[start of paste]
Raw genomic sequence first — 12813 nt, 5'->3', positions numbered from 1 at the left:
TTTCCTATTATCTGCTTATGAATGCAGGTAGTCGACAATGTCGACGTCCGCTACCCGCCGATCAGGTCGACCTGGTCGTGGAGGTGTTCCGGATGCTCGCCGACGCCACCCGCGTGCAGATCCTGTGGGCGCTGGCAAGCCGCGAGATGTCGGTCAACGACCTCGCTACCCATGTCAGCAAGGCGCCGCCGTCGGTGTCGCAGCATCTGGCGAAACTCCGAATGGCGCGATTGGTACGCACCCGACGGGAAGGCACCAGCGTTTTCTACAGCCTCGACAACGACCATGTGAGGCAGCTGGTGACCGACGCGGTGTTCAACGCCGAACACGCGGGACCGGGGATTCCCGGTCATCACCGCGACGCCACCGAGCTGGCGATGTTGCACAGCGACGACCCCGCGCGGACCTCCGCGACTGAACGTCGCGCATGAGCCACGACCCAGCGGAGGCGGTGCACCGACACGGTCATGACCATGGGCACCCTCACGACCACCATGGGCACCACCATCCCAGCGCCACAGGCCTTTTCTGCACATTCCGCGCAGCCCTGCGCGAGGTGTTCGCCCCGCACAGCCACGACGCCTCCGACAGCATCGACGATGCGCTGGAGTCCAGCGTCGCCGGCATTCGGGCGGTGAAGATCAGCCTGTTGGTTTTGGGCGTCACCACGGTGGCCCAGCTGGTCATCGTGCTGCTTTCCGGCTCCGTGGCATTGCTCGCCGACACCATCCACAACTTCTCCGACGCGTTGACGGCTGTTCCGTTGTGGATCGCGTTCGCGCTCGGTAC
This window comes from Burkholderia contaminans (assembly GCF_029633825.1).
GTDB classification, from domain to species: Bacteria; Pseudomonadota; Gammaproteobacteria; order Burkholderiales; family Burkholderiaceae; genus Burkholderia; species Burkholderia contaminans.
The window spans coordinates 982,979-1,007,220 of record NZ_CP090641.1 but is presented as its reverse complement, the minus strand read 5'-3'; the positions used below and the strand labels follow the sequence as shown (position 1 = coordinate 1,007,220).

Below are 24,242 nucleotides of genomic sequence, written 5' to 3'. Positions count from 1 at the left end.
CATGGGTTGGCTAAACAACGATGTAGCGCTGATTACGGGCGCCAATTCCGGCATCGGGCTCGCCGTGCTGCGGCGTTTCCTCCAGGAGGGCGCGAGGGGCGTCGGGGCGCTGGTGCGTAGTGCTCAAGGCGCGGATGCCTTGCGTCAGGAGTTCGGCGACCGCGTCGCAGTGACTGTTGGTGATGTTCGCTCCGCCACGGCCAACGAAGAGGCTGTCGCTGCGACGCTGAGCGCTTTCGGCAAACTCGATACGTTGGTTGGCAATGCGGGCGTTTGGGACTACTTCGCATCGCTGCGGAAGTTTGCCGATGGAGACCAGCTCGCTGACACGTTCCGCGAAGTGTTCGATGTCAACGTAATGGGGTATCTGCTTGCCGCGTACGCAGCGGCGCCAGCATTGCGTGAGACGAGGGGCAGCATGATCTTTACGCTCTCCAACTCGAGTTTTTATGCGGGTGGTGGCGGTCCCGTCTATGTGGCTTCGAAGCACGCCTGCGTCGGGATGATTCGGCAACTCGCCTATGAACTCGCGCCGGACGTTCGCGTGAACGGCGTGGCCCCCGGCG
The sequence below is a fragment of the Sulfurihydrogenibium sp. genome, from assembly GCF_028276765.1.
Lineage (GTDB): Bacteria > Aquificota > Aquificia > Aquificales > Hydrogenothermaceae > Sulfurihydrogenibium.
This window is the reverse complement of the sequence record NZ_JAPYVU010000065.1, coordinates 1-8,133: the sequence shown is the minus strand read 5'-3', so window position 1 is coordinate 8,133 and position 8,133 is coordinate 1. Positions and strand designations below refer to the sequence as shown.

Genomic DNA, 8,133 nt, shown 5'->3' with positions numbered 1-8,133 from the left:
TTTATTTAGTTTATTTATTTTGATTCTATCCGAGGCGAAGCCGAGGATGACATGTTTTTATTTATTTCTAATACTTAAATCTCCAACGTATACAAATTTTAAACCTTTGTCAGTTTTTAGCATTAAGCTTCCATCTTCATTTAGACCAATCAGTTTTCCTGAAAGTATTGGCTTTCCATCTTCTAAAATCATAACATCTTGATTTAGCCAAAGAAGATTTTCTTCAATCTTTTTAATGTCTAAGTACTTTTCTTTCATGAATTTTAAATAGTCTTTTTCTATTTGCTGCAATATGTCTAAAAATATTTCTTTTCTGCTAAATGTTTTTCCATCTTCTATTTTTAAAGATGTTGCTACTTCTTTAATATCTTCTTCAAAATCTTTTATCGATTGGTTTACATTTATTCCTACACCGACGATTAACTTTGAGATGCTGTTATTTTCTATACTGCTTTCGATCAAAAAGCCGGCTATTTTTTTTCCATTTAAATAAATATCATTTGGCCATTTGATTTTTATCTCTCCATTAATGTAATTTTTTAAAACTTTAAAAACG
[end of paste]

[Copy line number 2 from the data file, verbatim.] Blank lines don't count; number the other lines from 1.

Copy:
TTTCCTATTATCTGCTTATGAATGCAGGTAGTCGACAATGTCGACGTCCGCTACCCGCCGATCAGGTCGACCTGGTCGTGGAGGTGTTCCGGATGCTCGCCGACGCCACCCGCGTGCAGATCCTGTGGGCGCTGGCAAGCCGCGAGATGTCGGTCAACGACCTCGCTACCCATGTCAGCAAGGCGCCGCCGTCGGTGTCGCAGCATCTGGCGAAACTCCGAATGGCGCGATTGGTACGCACCCGACGGGAAGGCACCAGCGTTTTCTACAGCCTCGACAACGACCATGTGAGGCAGCTGGTGACCGACGCGGTGTTCAACGCCGAACACGCGGGACCGGGGATTCCCGGTCATCACCGCGACGCCACCGAGCTGGCGATGTTGCACAGCGACGACCCCGCGCGGACCTCCGCGACTGAACGTCGCGCATGAGCCACGACCCAGCGGAGGCGGTGCACCGACACGGTCATGACCATGGGCACCCTCACGACCACCATGGGCACCACCATCCCAGCGCCACAGGCCTTTTCTGCACATTCCGCGCAGCCCTGCGCGAGGTGTTCGCCCCGCACAGCCACGACGCCTCCGACAGCATCGACGATGCGCTGGAGTCCAGCGTCGCCGGCATTCGGGCGGTGAAGATCAGCCTGTTGGTTTTGGGCGTCACCACGGTGGCCCAGCTGGTCATCGTGCTGCTTTCCGGCTCCGTGGCATTGCTCGCCGACACCATCCACAACTTCTCCGACGCGTTGACGGCTGTTCCGTTGTGGATCGCGTTCGCGCTCGGTAC